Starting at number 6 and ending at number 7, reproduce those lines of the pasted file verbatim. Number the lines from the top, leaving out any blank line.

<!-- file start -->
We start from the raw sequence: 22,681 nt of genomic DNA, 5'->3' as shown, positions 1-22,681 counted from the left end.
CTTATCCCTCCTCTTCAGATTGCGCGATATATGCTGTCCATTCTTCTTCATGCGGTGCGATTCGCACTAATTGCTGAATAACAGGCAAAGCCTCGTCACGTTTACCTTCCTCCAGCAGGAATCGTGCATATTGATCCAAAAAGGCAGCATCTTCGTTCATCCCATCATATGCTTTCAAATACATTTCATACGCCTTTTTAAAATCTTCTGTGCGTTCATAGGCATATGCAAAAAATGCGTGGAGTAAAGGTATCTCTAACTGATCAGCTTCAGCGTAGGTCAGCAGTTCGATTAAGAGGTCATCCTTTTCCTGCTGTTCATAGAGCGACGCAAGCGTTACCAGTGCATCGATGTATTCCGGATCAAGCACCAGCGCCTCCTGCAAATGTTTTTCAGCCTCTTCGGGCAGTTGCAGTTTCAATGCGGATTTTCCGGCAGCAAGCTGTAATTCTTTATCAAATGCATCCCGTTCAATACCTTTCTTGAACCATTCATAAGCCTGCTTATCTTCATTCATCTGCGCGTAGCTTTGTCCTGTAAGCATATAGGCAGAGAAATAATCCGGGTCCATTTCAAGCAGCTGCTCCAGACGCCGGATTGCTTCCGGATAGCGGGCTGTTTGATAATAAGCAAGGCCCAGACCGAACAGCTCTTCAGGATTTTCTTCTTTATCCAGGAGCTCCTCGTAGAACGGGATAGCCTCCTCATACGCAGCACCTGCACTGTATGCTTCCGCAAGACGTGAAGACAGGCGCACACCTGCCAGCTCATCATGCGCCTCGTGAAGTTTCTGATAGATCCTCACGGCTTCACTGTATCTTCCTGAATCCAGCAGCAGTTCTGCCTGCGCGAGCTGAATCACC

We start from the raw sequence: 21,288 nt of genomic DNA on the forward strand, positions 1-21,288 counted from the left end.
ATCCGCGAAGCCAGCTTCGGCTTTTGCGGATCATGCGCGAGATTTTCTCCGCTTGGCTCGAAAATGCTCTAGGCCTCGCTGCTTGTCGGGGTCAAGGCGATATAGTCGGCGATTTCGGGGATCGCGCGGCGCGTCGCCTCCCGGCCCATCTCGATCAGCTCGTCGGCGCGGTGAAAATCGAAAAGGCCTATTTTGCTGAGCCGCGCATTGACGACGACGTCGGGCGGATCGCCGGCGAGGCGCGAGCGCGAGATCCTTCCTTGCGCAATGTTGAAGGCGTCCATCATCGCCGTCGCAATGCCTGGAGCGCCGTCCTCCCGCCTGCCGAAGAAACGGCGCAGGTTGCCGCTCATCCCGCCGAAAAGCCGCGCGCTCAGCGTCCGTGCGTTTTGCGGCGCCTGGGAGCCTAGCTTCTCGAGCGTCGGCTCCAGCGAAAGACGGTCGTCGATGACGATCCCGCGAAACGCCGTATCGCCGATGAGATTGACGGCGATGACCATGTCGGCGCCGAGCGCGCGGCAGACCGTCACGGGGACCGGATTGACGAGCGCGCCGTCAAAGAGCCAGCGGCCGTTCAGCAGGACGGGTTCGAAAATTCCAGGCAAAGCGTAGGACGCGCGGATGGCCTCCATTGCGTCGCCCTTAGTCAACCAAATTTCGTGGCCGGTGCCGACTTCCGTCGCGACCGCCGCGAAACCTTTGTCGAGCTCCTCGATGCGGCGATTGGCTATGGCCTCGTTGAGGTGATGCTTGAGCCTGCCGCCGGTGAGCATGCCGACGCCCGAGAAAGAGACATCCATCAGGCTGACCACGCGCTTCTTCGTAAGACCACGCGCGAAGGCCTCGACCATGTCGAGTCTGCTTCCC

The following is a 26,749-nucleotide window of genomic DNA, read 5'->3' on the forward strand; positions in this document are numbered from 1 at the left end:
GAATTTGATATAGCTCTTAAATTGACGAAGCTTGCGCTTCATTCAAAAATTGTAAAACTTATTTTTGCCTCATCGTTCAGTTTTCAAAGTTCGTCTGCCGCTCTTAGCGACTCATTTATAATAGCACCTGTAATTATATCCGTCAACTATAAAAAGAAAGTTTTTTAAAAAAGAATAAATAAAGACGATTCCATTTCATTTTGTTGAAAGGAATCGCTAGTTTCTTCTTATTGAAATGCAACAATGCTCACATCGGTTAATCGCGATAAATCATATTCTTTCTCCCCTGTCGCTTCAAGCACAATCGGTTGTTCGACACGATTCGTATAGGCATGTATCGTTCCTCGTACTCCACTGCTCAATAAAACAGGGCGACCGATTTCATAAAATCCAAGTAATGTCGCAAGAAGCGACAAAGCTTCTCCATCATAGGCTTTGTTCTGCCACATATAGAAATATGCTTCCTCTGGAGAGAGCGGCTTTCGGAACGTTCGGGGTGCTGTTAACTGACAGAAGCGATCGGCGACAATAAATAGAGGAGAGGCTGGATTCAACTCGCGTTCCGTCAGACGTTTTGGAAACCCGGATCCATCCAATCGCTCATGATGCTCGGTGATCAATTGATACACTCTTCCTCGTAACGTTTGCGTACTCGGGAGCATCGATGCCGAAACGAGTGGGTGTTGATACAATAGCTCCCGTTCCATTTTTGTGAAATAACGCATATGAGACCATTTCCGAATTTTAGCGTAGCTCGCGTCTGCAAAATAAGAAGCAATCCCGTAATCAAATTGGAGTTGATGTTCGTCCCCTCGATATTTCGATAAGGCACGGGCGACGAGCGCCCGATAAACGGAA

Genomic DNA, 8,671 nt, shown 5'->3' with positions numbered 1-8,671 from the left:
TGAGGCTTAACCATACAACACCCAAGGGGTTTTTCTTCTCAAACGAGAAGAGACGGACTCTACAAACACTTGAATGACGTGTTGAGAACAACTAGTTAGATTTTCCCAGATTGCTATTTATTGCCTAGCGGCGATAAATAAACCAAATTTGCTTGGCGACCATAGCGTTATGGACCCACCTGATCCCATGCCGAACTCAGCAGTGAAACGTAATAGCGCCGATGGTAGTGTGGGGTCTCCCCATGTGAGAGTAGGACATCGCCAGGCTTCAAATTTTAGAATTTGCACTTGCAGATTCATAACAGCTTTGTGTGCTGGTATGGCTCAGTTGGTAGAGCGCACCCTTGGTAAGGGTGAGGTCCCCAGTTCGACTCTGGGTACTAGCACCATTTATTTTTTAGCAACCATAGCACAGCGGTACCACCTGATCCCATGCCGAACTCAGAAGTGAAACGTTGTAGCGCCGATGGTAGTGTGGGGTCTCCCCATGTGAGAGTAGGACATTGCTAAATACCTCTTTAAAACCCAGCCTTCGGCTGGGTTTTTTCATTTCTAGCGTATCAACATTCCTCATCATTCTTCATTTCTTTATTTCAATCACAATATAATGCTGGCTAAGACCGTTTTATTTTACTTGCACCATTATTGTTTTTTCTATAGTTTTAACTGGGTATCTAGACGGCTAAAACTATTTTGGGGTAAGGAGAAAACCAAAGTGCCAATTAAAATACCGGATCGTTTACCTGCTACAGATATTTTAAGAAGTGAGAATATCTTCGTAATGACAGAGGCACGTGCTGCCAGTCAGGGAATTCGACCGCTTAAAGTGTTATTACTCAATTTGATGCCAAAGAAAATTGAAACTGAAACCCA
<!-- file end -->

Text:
GAATTTGATATAGCTCTTAAATTGACGAAGCTTGCGCTTCATTCAAAAATTGTAAAACTTATTTTTGCCTCATCGTTCAGTTTTCAAAGTTCGTCTGCCGCTCTTAGCGACTCATTTATAATAGCACCTGTAATTATATCCGTCAACTATAAAAAGAAAGTTTTTTAAAAAAGAATAAATAAAGACGATTCCATTTCATTTTGTTGAAAGGAATCGCTAGTTTCTTCTTATTGAAATGCAACAATGCTCACATCGGTTAATCGCGATAAATCATATTCTTTCTCCCCTGTCGCTTCAAGCACAATCGGTTGTTCGACACGATTCGTATAGGCATGTATCGTTCCTCGTACTCCACTGCTCAATAAAACAGGGCGACCGATTTCATAAAATCCAAGTAATGTCGCAAGAAGCGACAAAGCTTCTCCATCATAGGCTTTGTTCTGCCACATATAGAAATATGCTTCCTCTGGAGAGAGCGGCTTTCGGAACGTTCGGGGTGCTGTTAACTGACAGAAGCGATCGGCGACAATAAATAGAGGAGAGGCTGGATTCAACTCGCGTTCCGTCAGACGTTTTGGAAACCCGGATCCATCCAATCGCTCATGATGCTCGGTGATCAATTGATACACTCTTCCTCGTAACGTTTGCGTACTCGGGAGCATCGATGCCGAAACGAGTGGGTGTTGATACAATAGCTCCCGTTCCATTTTTGTGAAATAACGCATATGAGACCATTTCCGAATTTTAGCGTAGCTCGCGTCTGCAAAATAAGAAGCAATCCCGTAATCAAATTGGAGTTGATGTTCGTCCCCTCGATATTTCGATAAGGCACGGGCGACGAGCGCCCGATAAACGGAA

Genomic DNA, 8,671 nt, shown 5'->3' with positions numbered 1-8,671 from the left: